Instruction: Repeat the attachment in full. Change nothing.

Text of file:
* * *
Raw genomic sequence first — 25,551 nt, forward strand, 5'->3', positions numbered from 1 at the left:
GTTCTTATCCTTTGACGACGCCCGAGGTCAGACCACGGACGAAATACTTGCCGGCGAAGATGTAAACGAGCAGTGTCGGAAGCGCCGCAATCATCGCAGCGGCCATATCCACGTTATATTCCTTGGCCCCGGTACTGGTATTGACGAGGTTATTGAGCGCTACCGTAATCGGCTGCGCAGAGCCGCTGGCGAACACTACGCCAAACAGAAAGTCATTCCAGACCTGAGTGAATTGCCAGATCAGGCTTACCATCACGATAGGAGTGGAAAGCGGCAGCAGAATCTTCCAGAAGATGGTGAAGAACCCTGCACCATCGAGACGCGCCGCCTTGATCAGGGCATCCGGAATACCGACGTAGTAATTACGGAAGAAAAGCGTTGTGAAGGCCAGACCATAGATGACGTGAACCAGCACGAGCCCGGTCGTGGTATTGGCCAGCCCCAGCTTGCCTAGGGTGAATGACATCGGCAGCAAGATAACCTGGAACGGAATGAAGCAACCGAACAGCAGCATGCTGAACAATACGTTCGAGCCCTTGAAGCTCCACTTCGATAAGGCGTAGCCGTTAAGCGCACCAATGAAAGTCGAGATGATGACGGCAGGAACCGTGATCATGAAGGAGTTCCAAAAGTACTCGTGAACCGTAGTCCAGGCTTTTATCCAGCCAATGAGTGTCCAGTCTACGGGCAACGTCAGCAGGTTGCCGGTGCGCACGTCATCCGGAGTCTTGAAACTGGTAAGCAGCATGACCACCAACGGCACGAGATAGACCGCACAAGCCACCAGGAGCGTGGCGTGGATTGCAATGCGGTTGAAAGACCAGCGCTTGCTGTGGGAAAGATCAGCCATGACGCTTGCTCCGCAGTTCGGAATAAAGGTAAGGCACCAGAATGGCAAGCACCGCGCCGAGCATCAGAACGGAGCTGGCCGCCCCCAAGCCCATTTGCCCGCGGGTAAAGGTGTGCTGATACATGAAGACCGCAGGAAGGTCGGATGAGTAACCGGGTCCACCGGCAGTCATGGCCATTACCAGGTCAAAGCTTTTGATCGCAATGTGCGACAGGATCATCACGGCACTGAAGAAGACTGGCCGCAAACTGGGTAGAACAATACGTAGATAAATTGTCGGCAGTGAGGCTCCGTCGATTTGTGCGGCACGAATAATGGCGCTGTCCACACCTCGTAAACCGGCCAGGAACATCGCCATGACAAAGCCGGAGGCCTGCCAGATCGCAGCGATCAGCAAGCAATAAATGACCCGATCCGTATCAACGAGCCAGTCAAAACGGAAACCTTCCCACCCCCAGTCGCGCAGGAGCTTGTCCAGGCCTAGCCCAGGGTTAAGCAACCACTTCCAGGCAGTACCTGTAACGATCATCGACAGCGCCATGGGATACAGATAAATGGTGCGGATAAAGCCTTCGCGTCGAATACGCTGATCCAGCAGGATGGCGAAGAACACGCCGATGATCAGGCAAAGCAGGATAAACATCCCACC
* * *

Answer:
Raw genomic sequence first — 25,551 nt, forward strand, 5'->3', positions numbered from 1 at the left:
GTTCTTATCCTTTGACGACGCCCGAGGTCAGACCACGGACGAAATACTTGCCGGCGAAGATGTAAACGAGCAGTGTCGGAAGCGCCGCAATCATCGCAGCGGCCATATCCACGTTATATTCCTTGGCCCCGGTACTGGTATTGACGAGGTTATTGAGCGCTACCGTAATCGGCTGCGCAGAGCCGCTGGCGAACACTACGCCAAACAGAAAGTCATTCCAGACCTGAGTGAATTGCCAGATCAGGCTTACCATCACGATAGGAGTGGAAAGCGGCAGCAGAATCTTCCAGAAGATGGTGAAGAACCCTGCACCATCGAGACGCGCCGCCTTGATCAGGGCATCCGGAATACCGACGTAGTAATTACGGAAGAAAAGCGTTGTGAAGGCCAGACCATAGATGACGTGAACCAGCACGAGCCCGGTCGTGGTATTGGCCAGCCCCAGCTTGCCTAGGGTGAATGACATCGGCAGCAAGATAACCTGGAACGGAATGAAGCAACCGAACAGCAGCATGCTGAACAATACGTTCGAGCCCTTGAAGCTCCACTTCGATAAGGCGTAGCCGTTAAGCGCACCAATGAAAGTCGAGATGATGACGGCAGGAACCGTGATCATGAAGGAGTTCCAAAAGTACTCGTGAACCGTAGTCCAGGCTTTTATCCAGCCAATGAGTGTCCAGTCTACGGGCAACGTCAGCAGGTTGCCGGTGCGCACGTCATCCGGAGTCTTGAAACTGGTAAGCAGCATGACCACCAACGGCACGAGATAGACCGCACAAGCCACCAGGAGCGTGGCGTGGATTGCAATGCGGTTGAAAGACCAGCGCTTGCTGTGGGAAAGATCAGCCATGACGCTTGCTCCGCAGTTCGGAATAAAGGTAAGGCACCAGAATGGCAAGCACCGCGCCGAGCATCAGAACGGAGCTGGCCGCCCCCAAGCCCATTTGCCCGCGGGTAAAGGTGTGCTGATACATGAAGACCGCAGGAAGGTCGGATGAGTAACCGGGTCCACCGGCAGTCATGGCCATTACCAGGTCAAAGCTTTTGATCGCAATGTGCGACAGGATCATCACGGCACTGAAGAAGACTGGCCGCAAACTGGGTAGAACAATACGTAGATAAATTGTCGGCAGTGAGGCTCCGTCGATTTGTGCGGCACGAATAATGGCGCTGTCCACACCTCGTAAACCGGCCAGGAACATCGCCATGACAAAGCCGGAGGCCTGCCAGATCGCAGCGATCAGCAAGCAATAAATGACCCGATCCGTATCAACGAGCCAGTCAAAACGGAAACCTTCCCACCCCCAGTCGCGCAGGAGCTTGTCCAGGCCTAGCCCAGGGTTAAGCAACCACTTCCAGGCAGTACCTGTAACGATCATCGACAGCGCCATGGGATACAGATAAATGGTGCGGATAAAGCCTTCGCGTCGAATACGCTGATCCAGCAGGATGGCGAAGAACACGCCGATGATCAGGCAAAGCAGGATAAACATCCCACC